Yes. Our -- what we call remain color, the remaining Ligand business post-spin, the business model will be fundamentally unchanged. It's unlikely we're going to focus on antibody investments, out of respect for our colleagues and new company. We expect that would be their domain focus. But what we've seen in the last decade, 10 acquisitions a whole range of sizes and we really are looking for the tools technology the industry needs to meet their objectives for drug discovery. We've got a lot of insights for what the industry needs. We have over 140 partners and we have a sense of where they want to invest, where they need to invest. So that gives us a bit of a treasure map for where we want to look for other acquisitions. And we do see the market environment creating opportunities, both public and private acquisitions. So, we will recapitalize the business.

Certainly as we spin out OmniAb, we can focus on our remaining assets, but then we're going to redirect our M&A and other targets. We had a large acquisition as investors know in October of 2020. So, about 15 months ago that was the Phoenix, we call now Pelican business, largest in our company's history in people and in assets and in the magnitude of the purchase price. But now that is well integrated 15 months later and we've got the capacity and the interest to find other assets and platforms to bolt on.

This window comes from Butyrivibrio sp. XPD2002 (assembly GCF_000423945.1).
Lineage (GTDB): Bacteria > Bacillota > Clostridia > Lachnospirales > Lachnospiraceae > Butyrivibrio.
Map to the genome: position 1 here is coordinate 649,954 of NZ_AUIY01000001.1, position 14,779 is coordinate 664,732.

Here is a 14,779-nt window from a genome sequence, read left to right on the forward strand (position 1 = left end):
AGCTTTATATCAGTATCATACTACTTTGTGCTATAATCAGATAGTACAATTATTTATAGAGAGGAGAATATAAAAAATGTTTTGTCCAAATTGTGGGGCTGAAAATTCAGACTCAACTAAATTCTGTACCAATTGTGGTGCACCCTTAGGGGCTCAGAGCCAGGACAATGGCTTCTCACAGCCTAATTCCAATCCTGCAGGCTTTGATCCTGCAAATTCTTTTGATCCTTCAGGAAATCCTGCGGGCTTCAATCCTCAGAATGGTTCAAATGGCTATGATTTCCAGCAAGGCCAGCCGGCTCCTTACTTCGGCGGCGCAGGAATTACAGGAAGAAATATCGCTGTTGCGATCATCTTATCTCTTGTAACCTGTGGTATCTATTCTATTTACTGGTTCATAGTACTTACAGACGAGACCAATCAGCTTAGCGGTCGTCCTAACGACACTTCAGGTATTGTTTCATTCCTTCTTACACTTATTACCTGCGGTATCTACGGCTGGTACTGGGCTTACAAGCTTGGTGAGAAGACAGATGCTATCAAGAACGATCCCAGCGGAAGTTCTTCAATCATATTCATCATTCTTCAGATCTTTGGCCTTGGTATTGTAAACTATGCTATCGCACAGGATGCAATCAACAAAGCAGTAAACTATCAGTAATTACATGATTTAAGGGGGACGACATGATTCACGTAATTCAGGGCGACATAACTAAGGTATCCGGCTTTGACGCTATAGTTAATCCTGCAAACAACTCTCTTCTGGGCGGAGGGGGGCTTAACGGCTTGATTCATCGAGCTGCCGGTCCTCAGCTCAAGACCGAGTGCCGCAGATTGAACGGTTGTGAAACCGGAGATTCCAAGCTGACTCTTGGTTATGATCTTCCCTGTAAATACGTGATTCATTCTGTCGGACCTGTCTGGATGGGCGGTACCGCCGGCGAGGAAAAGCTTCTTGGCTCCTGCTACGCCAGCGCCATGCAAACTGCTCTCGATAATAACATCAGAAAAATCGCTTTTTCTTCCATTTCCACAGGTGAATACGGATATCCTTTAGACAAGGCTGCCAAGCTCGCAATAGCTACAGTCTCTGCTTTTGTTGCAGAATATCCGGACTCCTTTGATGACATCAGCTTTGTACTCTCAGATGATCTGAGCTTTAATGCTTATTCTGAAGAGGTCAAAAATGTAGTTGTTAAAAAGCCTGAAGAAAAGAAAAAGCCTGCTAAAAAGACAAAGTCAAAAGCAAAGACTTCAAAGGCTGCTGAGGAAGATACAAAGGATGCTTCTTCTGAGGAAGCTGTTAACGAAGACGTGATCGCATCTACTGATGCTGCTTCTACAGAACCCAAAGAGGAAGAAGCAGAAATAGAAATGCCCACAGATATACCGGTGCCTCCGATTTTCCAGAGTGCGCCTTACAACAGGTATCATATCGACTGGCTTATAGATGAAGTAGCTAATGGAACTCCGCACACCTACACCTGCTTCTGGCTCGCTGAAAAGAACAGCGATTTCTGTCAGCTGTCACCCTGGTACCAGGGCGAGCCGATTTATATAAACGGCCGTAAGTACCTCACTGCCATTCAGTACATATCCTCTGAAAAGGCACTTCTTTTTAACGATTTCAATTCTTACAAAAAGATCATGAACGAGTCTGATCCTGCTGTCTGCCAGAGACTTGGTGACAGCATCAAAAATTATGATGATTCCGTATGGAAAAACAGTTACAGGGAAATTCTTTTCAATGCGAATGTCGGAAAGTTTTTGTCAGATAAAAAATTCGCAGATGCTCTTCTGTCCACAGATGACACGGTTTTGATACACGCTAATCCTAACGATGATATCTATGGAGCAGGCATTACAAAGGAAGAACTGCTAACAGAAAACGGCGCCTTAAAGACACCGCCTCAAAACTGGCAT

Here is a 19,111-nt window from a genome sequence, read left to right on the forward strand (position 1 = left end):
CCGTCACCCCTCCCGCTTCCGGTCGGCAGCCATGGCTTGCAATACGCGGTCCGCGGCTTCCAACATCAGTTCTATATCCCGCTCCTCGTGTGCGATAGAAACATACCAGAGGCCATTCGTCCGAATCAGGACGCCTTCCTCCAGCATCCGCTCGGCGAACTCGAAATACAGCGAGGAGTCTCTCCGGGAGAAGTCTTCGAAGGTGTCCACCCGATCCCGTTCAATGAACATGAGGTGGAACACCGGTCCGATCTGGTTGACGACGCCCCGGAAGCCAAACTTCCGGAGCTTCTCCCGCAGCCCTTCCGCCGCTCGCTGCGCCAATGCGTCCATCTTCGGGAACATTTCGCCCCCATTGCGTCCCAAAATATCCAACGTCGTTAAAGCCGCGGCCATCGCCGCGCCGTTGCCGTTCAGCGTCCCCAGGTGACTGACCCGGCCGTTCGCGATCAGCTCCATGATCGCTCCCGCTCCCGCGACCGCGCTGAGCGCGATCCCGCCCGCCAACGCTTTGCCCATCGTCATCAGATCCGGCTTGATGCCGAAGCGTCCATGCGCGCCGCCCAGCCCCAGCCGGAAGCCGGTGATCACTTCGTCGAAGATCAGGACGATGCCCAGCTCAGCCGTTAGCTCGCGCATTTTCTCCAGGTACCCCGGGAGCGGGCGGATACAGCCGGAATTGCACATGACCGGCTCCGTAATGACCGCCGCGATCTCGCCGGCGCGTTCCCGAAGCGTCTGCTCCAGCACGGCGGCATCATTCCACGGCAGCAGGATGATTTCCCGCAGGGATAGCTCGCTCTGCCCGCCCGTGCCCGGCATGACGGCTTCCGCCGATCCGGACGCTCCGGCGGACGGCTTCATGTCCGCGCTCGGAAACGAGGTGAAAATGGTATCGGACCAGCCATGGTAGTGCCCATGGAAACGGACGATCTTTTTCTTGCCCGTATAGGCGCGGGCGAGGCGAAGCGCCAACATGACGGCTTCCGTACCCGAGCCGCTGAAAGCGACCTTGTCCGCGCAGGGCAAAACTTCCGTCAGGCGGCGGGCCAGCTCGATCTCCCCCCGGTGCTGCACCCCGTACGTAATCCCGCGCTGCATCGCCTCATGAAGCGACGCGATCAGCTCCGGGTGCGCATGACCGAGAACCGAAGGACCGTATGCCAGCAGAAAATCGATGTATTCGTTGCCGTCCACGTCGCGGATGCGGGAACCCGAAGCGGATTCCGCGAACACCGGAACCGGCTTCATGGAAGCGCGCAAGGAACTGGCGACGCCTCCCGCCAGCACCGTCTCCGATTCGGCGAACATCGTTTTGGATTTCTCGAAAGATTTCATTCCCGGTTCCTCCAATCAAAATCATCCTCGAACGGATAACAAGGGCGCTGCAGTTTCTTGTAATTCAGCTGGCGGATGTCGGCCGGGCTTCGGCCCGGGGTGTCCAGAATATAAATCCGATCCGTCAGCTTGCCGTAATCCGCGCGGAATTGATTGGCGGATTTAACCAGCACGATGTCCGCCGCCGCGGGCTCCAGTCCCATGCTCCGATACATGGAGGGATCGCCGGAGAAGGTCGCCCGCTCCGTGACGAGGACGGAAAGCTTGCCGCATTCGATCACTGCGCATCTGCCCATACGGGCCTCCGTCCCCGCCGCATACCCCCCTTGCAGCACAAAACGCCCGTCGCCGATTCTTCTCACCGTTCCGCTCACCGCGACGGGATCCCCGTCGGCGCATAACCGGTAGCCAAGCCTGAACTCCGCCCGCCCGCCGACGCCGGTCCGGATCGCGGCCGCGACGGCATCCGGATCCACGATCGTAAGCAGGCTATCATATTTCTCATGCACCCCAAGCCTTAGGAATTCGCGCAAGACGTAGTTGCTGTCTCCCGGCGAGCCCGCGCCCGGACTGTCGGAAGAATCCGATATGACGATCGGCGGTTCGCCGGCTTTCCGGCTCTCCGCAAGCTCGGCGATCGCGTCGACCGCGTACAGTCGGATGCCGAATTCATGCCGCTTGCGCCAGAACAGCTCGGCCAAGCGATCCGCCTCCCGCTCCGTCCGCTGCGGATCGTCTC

Jacob Johnson

Got it. Thanks, John. And then a question for Matt Korenberg. I certainly understand there's moving pieces around expenses and so you're not guiding to it, but that means I'll still ask a question about it. Just in terms of the product gross margin line any kind of directional indication about how we should think about that in '22 versus 2021 given the kind of vacay probably mix shift of those revenues?

Matt Korenberg

Yes. It's good question Jacob. And the answer is the margins will continue to be somewhat below where they had been historically just as a result of the larger volumes that we continue to manufacture as well as the flow-through of some of the costs that we've spent in the past that go forward. Some of those are -- the costs on there are noncash versions of costs. So you'll see cash flow should be better than the margins would indicate on those sales. But I think, last year is probably a good proxy for where those margins might be.

Jacob Johnson

Got it. That's helpful. And if I could just sneak in one more for Matt Foehr. Just a lot of talk about OmniAb being spun out, but Icogen is part of that. Can you just remind me the kind of synergies between the OmniAb discovery assets and Icogen?

Matt Foehr